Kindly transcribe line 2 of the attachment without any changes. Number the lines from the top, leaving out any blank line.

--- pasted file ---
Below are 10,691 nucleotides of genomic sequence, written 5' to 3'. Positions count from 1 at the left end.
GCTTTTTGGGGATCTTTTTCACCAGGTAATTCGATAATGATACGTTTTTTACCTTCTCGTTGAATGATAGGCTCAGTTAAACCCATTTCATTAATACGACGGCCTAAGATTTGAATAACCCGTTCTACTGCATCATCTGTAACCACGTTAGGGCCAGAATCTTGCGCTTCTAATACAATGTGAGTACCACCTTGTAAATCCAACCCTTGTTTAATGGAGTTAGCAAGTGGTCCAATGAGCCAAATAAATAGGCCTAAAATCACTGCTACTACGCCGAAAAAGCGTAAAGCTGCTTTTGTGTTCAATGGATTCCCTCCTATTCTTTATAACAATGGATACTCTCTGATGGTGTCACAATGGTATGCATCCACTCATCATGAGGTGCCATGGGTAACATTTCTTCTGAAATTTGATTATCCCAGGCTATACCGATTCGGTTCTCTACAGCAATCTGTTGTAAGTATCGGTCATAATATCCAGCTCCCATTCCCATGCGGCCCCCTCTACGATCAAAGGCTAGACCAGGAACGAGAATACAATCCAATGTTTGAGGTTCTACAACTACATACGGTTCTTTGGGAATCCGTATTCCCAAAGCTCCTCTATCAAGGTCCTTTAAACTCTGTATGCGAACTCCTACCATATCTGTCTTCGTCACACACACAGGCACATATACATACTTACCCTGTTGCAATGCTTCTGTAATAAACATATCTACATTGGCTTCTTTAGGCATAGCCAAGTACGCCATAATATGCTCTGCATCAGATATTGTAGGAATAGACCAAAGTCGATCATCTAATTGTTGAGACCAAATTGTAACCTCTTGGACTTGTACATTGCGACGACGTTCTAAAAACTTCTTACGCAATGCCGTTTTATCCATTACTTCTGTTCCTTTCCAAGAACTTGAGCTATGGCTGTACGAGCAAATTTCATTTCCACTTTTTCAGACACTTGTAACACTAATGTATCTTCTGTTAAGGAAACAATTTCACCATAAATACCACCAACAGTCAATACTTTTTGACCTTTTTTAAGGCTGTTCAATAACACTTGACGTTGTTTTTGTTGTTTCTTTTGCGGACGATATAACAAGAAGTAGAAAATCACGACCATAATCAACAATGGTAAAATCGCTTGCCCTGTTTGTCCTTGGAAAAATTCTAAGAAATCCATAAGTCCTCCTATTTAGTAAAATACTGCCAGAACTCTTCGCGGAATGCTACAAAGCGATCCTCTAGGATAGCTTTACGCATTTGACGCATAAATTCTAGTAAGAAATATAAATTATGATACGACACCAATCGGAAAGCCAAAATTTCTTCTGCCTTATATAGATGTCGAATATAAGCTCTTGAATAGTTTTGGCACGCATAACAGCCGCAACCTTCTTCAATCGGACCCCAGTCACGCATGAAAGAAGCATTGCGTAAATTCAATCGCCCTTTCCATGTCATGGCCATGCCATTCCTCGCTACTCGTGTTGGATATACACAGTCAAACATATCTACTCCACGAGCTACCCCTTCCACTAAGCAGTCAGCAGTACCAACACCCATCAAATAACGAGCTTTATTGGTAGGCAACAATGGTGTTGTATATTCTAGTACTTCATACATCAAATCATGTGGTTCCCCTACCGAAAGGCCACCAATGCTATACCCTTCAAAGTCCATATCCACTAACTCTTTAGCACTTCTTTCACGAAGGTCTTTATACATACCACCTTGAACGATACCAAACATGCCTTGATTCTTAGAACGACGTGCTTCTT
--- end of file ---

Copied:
GCTTTTTGGGGATCTTTTTCACCAGGTAATTCGATAATGATACGTTTTTTACCTTCTCGTTGAATGATAGGCTCAGTTAAACCCATTTCATTAATACGACGGCCTAAGATTTGAATAACCCGTTCTACTGCATCATCTGTAACCACGTTAGGGCCAGAATCTTGCGCTTCTAATACAATGTGAGTACCACCTTGTAAATCCAACCCTTGTTTAATGGAGTTAGCAAGTGGTCCAATGAGCCAAATAAATAGGCCTAAAATCACTGCTACTACGCCGAAAAAGCGTAAAGCTGCTTTTGTGTTCAATGGATTCCCTCCTATTCTTTATAACAATGGATACTCTCTGATGGTGTCACAATGGTATGCATCCACTCATCATGAGGTGCCATGGGTAACATTTCTTCTGAAATTTGATTATCCCAGGCTATACCGATTCGGTTCTCTACAGCAATCTGTTGTAAGTATCGGTCATAATATCCAGCTCCCATTCCCATGCGGCCCCCTCTACGATCAAAGGCTAGACCAGGAACGAGAATACAATCCAATGTTTGAGGTTCTACAACTACATACGGTTCTTTGGGAATCCGTATTCCCAAAGCTCCTCTATCAAGGTCCTTTAAACTCTGTATGCGAACTCCTACCATATCTGTCTTCGTCACACACACAGGCACATATACATACTTACCCTGTTGCAATGCTTCTGTAATAAACATATCTACATTGGCTTCTTTAGGCATAGCCAAGTACGCCATAATATGCTCTGCATCAGATATTGTAGGAATAGACCAAAGTCGATCATCTAATTGTTGAGACCAAATTGTAACCTCTTGGACTTGTACATTGCGACGACGTTCTAAAAACTTCTTACGCAATGCCGTTTTATCCATTACTTCTGTTCCTTTCCAAGAACTTGAGCTATGGCTGTACGAGCAAATTTCATTTCCACTTTTTCAGACACTTGTAACACTAATGTATCTTCTGTTAAGGAAACAATTTCACCATAAATACCACCAACAGTCAATACTTTTTGACCTTTTTTAAGGCTGTTCAATAACACTTGACGTTGTTTTTGTTGTTTCTTTTGCGGACGATATAACAAGAAGTAGAAAATCACGACCATAATCAACAATGGTAAAATCGCTTGCCCTGTTTGTCCTTGGAAAAATTCTAAGAAATCCATAAGTCCTCCTATTTAGTAAAATACTGCCAGAACTCTTCGCGGAATGCTACAAAGCGATCCTCTAGGATAGCTTTACGCATTTGACGCATAAATTCTAGTAAGAAATATAAATTATGATACGACACCAATCGGAAAGCCAAAATTTCTTCTGCCTTATATAGATGTCGAATATAAGCTCTTGAATAGTTTTGGCACGCATAACAGCCGCAACCTTCTTCAATCGGACCCCAGTCACGCATGAAAGAAGCATTGCGTAAATTCAATCGCCCTTTCCATGTCATGGCCATGCCATTCCTCGCTACTCGTGTTGGATATACACAGTCAAACATATCTACTCCACGAGCTACCCCTTCCACTAAGCAGTCAGCAGTACCAACACCCATCAAATAACGAGCTTTATTGGTAGGCAACAATGGTGTTGTATATTCTAGTACTTCATACATCAAATCATGTGGTTCCCCTACCGAAAGGCCACCAATGCTATACCCTTCAAAGTCCATATCCACTAACTCTTTAGCACTTCTTTCACGAAGGTCTTTATACATACCACCTTGAACGATACCAAACATGCCTTGATTCTTAGAACGACGTGCTTCTT